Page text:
It’s National Handwashing Awareness Week!
If you work in healthcare, you’ll have to wash your hands several times a day, every day. It’s a simple procedure, but an important one. It’s also one that’s easy to forget about. Hand-washing was a major breakthrough in healthcare, and the continued benefits depend on the vigilance of healthcare workers everywhere. This week is National Handwashing Awareness Week. Here’s why we’re celebrating.
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History of hand-washing
Hand-washing saves lives. But it hasn’t always been the norm for healthcare settings. In fact, finally introducing hand-washing to medicine was a major revolution in healthcare.
In the 1840s, a Hungarian doctor named Ignaz Semmelweis started gathering data at maternity wards. He noticed a difference in the conditions between the ward staffed by doctors and the one staffed by midwives. That difference was that the doctors often performed autopsies in addition to their other medical duties, and didn’t wash up after working on a cadaver. Instead, they went from patient to patient, carrying germs with them. The midwives, meanwhile, didn’t perform any autopsies, and thus were less likely to come into contact with what Semmelweis called “cadaverous particles.”
Semmelweis recommended physicians wash their hands to prevent the spread of those “particles” throughout the ward. Years later, we know washing one’s hands does indeed take care of a good deal of germs and bacteria. Sadly, Semmelweis’s ideas were not widely adopted in his lifetime. However, he’d be pleased with the state of things today.
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How to wash your hands
Washing your hands might seem basic, but it’s a skill most adults still get wrong — or at least don’t quite get right. Simply running some water over your fingers isn’t going to cut it. The Centers for Disease Control and Prevention published a guide to washing your hands, which outlines a process a bit more involved than just briefly touching fingers to water.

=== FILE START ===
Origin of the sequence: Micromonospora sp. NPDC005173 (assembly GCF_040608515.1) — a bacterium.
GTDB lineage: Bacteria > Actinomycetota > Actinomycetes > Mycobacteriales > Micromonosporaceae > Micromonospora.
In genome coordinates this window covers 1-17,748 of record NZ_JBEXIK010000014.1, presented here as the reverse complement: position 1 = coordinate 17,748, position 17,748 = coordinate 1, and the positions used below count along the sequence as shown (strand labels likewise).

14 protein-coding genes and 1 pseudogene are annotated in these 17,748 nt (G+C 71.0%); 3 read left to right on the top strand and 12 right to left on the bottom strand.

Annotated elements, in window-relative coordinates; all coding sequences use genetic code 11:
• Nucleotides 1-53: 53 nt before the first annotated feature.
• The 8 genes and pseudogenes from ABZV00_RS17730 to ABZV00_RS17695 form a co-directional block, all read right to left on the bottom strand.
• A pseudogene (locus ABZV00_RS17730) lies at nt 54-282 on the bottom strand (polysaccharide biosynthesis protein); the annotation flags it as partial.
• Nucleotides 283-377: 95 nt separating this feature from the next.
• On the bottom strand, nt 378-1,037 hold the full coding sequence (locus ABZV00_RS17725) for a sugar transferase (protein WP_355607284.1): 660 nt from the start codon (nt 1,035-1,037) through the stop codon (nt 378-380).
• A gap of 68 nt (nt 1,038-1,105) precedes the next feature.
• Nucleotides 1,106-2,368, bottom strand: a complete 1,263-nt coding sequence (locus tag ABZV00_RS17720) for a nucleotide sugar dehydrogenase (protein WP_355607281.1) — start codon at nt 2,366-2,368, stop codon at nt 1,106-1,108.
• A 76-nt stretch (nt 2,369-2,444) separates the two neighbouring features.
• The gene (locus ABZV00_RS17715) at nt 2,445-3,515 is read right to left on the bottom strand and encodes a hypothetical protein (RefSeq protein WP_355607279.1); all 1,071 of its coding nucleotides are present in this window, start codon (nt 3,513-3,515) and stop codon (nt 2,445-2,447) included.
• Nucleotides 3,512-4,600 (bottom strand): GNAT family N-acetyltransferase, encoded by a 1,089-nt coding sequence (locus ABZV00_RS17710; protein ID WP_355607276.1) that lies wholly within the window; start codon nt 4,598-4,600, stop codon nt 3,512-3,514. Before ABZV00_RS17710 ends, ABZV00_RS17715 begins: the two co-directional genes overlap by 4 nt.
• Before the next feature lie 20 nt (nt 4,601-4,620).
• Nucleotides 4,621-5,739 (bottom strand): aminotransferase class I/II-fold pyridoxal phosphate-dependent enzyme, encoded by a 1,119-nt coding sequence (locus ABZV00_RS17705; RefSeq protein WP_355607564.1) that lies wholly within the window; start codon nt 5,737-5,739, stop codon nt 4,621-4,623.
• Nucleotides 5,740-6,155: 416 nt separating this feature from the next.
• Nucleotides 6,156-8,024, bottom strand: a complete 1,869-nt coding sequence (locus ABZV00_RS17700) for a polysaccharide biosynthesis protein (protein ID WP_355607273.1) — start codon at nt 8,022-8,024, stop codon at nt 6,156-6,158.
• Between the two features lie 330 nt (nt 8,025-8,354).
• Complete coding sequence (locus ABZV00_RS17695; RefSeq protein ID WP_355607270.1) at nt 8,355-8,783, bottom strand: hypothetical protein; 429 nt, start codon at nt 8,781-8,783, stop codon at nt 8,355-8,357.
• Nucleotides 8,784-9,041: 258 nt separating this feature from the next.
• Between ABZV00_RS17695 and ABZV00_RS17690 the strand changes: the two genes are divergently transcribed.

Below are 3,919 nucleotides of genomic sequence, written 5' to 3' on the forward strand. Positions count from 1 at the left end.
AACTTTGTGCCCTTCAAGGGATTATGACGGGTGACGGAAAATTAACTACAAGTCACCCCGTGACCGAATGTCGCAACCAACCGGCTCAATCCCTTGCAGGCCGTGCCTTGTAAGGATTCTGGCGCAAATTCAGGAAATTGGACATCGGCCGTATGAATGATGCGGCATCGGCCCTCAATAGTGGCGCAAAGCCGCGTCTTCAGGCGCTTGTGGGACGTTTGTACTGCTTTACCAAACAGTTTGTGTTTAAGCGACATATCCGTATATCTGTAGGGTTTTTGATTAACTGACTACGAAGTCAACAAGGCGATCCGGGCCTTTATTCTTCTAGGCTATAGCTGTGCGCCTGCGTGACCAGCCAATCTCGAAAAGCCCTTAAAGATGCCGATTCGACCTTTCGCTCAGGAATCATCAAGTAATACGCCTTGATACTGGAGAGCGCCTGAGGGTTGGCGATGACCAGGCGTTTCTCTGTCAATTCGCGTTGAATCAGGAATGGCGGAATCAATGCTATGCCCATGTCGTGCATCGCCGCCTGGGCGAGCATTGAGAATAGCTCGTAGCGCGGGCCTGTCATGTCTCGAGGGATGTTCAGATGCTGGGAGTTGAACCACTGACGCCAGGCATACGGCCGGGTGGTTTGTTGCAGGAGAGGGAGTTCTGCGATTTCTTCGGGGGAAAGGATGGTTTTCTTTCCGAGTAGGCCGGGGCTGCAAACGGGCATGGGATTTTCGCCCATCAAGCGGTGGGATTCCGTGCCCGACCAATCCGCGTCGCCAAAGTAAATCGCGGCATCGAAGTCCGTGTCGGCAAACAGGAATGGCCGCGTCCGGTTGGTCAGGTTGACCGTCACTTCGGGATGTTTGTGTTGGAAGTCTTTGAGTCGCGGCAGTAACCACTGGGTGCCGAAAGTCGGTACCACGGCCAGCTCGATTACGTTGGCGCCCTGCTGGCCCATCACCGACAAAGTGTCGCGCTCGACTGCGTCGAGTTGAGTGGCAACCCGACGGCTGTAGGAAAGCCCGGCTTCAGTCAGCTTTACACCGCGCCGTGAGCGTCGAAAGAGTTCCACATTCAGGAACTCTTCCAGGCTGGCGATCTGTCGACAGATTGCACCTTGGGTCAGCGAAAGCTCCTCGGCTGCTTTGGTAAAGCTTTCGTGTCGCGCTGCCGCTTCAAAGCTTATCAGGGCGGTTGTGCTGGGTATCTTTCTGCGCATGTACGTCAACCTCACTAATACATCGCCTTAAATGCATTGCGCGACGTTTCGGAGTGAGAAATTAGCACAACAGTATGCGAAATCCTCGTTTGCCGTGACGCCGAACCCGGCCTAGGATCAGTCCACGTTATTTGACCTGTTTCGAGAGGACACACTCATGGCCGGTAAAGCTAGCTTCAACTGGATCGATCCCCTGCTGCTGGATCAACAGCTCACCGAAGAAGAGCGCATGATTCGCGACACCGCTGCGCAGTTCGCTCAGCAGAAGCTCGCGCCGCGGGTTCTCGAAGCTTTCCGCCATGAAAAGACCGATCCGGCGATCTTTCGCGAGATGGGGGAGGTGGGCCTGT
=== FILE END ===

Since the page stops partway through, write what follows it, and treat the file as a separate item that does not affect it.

Soap and lather is obviously important, but so is length. The CDC notes you should scrub for at least 20 seconds, or about twice as long as it takes to sing “Happy Birthday” to yourself. Remember to really scrub. Get the tops of your hands (not just your palms and the undersides of your fingers), pay attention to any dirt that might be in your nails, and be sure to wash your wrists. They come into contact with almost as many things as your hands do.
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What to look for in hand soap
Of course, soap is necessary for good, quality hand-washing. And here’s some good news: Most commercially available soaps will work fairly well. The basic chemical structure of soap is what accounts for its effectiveness, so adding things like nice smells or color isn’t going to make you any cleaner. Neither is antibacterial soap, which the FDA recommended against using in 2016. So when it comes to hand-washing, use ordinary soap, but use it well. Most of the effectiveness of this revolutionary practice comes from your own good habits and diligence.